By Karl Plume
(Reuters) - Barge shipping on the Illinois River and parts of the Mississippi River will remain impeded until at least early next week as the flood-swollen waterways slowly recede from record- or near-record-high crests, according to the U.S. Coast Guard and Army Corps of Engineers.
But the date when barge shipments of grain can again move freely from production areas in the Midwest to export facilities at the Gulf of Mexico may be pushed back as another storm system moved through the region on Tuesday.
The Army Corps closed 10 locks on the Mississippi River and four on the Illinois River late last week and although the rivers have crested at most locations, the majority remain closed.
Meanwhile, record flooding prompted the Coast Guard to close the Illinois River to all commercial and recreational traffic on Monday to safeguard levees protecting several towns including Peoria, where the river crested at a record 29.35 feet on Tuesday.
"The water is within two to three feet of the top in most areas, but the levees are in good shape," said Mike Zerbonia, Peoria flood area engineer and Illinois Waterway operations manager for the U.S. Army Corps of Engineers.
"The Coast Guard has completely shut down the river. There are no barges moving and no recreational boats moving until the water recedes to a safe operational level," he said.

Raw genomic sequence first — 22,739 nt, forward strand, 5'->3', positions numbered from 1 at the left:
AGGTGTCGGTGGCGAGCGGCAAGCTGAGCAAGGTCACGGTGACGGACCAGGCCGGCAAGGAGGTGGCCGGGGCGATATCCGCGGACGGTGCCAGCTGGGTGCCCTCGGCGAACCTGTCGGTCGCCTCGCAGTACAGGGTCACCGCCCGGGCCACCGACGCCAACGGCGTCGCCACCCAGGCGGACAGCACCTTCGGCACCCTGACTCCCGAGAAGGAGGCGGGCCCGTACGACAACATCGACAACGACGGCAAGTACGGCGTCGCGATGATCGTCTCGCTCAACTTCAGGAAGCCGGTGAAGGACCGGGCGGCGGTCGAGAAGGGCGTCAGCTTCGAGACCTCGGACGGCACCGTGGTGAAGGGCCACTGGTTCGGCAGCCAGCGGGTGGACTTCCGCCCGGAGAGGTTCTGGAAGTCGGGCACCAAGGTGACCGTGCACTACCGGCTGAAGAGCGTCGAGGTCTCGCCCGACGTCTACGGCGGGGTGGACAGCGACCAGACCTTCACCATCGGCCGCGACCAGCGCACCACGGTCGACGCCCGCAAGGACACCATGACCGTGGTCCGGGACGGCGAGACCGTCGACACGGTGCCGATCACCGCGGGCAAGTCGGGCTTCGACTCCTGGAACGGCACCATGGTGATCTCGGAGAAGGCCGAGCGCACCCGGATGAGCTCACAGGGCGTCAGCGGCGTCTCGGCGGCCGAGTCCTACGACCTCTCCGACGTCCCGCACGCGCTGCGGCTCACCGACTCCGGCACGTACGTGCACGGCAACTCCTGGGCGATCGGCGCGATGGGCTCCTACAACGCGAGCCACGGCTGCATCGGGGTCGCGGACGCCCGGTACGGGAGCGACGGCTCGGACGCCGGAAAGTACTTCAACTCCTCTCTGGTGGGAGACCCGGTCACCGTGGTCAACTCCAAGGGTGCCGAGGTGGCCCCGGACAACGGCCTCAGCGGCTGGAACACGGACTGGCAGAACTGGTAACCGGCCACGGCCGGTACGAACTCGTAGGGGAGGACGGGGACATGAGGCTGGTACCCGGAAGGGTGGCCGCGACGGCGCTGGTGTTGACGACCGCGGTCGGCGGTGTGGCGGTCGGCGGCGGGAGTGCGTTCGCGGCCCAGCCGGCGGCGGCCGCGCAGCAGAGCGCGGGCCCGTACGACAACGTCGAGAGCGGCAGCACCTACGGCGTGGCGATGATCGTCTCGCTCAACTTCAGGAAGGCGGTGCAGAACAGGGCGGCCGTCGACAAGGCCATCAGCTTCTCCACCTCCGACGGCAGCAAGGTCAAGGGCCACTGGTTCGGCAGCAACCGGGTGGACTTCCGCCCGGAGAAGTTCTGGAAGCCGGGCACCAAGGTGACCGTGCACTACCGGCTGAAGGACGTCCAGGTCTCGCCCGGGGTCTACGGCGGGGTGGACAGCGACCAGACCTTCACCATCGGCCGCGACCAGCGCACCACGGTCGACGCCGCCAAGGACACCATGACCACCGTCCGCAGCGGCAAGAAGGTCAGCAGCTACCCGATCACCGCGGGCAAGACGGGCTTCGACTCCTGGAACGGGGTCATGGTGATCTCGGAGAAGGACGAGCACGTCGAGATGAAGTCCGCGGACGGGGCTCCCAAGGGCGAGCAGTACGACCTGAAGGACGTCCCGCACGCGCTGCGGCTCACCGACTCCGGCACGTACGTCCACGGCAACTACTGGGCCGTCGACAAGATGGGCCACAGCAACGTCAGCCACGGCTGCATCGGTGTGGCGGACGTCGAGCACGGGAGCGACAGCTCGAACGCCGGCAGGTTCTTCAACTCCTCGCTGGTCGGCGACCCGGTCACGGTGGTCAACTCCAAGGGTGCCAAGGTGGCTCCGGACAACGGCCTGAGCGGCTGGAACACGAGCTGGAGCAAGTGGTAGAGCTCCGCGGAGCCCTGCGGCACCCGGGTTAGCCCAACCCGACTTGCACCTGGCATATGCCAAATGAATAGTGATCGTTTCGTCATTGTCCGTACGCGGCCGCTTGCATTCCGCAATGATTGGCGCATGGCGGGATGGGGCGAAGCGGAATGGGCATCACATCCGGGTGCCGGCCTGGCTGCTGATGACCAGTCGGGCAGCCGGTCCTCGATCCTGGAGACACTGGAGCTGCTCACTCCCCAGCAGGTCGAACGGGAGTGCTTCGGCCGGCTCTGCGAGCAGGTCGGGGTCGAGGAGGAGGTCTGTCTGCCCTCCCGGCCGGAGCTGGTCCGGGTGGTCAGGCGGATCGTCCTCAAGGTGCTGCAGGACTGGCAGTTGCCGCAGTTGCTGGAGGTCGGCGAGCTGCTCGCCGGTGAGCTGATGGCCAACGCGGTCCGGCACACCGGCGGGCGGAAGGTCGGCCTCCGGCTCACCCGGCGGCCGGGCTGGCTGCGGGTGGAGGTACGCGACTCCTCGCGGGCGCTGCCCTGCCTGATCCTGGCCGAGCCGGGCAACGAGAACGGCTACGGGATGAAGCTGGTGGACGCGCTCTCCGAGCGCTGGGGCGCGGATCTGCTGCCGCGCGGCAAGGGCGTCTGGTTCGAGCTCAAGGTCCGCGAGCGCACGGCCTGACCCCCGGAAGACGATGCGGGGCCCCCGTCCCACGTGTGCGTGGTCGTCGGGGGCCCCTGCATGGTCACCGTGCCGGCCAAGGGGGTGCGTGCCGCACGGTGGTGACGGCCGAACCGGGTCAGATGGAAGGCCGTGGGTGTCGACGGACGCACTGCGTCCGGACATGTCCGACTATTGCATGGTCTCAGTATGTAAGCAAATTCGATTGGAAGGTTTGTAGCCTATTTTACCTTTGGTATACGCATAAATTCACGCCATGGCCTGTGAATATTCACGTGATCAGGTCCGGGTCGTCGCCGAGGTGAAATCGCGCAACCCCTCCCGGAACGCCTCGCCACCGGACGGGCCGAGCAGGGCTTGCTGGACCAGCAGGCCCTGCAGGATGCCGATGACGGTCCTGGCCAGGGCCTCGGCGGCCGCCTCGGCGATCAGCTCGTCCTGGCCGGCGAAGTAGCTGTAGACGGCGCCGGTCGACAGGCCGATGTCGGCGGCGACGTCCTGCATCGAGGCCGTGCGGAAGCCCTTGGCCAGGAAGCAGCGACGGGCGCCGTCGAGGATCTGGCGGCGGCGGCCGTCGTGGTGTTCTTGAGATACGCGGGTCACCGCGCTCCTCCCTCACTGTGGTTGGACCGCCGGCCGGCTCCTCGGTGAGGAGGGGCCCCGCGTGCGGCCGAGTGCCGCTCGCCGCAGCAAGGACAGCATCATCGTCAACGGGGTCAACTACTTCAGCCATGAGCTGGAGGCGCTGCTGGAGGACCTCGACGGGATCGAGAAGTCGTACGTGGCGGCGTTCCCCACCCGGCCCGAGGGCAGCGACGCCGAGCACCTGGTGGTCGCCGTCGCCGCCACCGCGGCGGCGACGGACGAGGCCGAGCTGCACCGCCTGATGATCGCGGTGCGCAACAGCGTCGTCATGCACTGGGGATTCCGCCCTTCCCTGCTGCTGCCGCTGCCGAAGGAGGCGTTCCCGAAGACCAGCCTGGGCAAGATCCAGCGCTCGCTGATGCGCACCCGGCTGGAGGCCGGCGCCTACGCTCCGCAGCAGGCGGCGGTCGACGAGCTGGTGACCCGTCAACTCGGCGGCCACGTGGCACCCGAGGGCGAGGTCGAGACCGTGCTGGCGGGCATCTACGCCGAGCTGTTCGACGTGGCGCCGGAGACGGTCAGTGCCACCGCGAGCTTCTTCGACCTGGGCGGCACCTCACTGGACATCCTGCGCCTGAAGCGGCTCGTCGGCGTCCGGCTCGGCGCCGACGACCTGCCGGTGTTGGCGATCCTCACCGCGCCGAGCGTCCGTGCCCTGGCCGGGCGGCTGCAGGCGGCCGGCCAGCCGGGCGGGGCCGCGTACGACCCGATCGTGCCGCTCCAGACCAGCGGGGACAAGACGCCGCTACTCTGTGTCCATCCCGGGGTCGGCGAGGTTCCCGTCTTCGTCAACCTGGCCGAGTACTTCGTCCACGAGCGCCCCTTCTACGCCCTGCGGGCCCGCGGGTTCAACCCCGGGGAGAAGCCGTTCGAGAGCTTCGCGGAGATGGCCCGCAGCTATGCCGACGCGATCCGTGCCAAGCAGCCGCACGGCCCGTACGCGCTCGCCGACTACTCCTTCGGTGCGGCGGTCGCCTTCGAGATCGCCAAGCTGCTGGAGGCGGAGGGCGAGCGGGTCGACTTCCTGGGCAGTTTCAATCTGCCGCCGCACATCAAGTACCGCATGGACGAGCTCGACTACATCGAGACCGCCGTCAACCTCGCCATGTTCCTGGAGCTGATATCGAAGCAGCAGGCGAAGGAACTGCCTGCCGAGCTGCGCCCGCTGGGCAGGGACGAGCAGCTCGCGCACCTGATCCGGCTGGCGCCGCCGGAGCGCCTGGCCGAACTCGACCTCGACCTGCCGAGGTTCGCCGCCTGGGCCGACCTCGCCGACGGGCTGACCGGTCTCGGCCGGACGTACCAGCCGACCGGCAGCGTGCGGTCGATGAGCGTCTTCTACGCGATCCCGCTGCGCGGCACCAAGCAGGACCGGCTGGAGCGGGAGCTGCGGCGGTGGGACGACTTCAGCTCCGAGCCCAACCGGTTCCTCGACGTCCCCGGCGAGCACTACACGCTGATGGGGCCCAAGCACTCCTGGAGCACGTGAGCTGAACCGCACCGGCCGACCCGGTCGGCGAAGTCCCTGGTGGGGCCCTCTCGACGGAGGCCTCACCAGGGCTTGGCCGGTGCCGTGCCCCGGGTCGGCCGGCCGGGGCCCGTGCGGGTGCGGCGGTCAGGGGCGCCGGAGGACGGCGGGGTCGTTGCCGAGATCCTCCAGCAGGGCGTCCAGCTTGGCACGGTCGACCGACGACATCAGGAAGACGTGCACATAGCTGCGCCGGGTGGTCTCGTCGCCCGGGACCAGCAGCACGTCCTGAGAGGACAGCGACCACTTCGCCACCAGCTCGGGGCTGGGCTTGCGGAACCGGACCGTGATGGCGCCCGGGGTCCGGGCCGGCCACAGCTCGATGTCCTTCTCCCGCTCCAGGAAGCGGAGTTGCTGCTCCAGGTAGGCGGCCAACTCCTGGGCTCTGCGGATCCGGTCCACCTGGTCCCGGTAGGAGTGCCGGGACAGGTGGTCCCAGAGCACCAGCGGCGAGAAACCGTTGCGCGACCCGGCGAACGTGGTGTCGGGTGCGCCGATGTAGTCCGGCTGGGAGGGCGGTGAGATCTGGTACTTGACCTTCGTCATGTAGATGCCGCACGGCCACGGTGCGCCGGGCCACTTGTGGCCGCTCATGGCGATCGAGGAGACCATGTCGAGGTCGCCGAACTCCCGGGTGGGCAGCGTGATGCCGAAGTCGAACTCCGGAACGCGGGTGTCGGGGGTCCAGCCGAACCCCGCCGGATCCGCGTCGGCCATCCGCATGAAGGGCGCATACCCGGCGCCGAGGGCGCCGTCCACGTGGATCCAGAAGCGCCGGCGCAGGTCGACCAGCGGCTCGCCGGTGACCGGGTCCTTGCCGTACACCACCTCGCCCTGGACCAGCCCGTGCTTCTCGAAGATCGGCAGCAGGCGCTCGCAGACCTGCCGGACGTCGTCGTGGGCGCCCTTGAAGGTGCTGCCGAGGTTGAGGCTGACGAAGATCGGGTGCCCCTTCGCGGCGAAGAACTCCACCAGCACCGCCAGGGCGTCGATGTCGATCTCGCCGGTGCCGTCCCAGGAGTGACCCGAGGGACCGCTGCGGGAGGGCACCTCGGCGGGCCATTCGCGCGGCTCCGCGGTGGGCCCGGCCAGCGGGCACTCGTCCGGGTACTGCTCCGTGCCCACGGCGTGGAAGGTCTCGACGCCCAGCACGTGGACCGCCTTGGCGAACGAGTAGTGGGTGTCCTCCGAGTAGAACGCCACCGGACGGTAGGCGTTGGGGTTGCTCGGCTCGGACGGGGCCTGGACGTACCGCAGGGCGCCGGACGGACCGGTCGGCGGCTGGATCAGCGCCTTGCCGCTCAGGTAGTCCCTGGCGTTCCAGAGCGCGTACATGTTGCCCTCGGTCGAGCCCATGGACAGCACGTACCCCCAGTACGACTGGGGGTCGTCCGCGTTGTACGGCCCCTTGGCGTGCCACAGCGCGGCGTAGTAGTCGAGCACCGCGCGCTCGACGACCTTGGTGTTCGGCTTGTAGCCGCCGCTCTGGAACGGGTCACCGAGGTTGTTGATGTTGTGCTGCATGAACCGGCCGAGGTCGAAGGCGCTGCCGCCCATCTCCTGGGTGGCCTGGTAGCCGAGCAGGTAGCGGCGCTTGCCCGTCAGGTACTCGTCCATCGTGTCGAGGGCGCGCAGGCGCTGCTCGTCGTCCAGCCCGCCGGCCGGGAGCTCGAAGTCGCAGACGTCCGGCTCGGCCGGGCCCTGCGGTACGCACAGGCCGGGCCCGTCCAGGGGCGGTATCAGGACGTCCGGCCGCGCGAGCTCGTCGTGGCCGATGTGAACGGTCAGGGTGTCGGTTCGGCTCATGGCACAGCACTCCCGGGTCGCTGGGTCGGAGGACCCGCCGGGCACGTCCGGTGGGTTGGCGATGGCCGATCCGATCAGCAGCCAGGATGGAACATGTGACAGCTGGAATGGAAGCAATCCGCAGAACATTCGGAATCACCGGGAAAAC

The closure stretched from mile marker 79.5 near Beardstown, Illinois, to river mile 285 near Joliet.
Starved Rock lock on the Illinois remained closed due to high water, but two others that were closed last week, the Dresden Island and T.J. O'Brien locks, reopened on Monday.
Marseilles lock remained closed as crews worked to remove seven barges that broke away from a tow in strong currents last Thursday and struck the dam, damaging some lock gates.
Navigation was halted on the Mississippi River from central Iowa nearly to St. Louis as high water forced the closure of locks 16 through 25 late last week and over the weekend.
The latest National Weather Service river forecasts suggest the last of those locks could reopen between April 29 and May 1.
The Coast Guard reopened the Mississippi to two-way traffic late on Monday near St. Louis and near Vicksburg, Mississippi. Two separate incidents of barges breaking loose in heavy currents over the weekend had forced temporary closures that backed up hundreds of barges.
Swift currents prompted the Coast Guard to restrict the number of barges that each tow boat was allowed to push on the lower Mississippi to a maximum of 36 barges.
Grain export prices climbed as the shipping disruptions severed the farm-to-port supply pipeline for shippers at the Gulf of Mexico.
Some 60 percent of U.S. grain exports, as well as various other commodities, including oil, coal and fertilizer, are shipped via the Mississippi River system.
Spot corn prices at the Gulf hovered near the highest level in a month while soybean prices held at a three-month high as exporters scrambled for needed supplies.
(Reporting by Karl Plume in Chicago; Editing by Phil Berlowitz)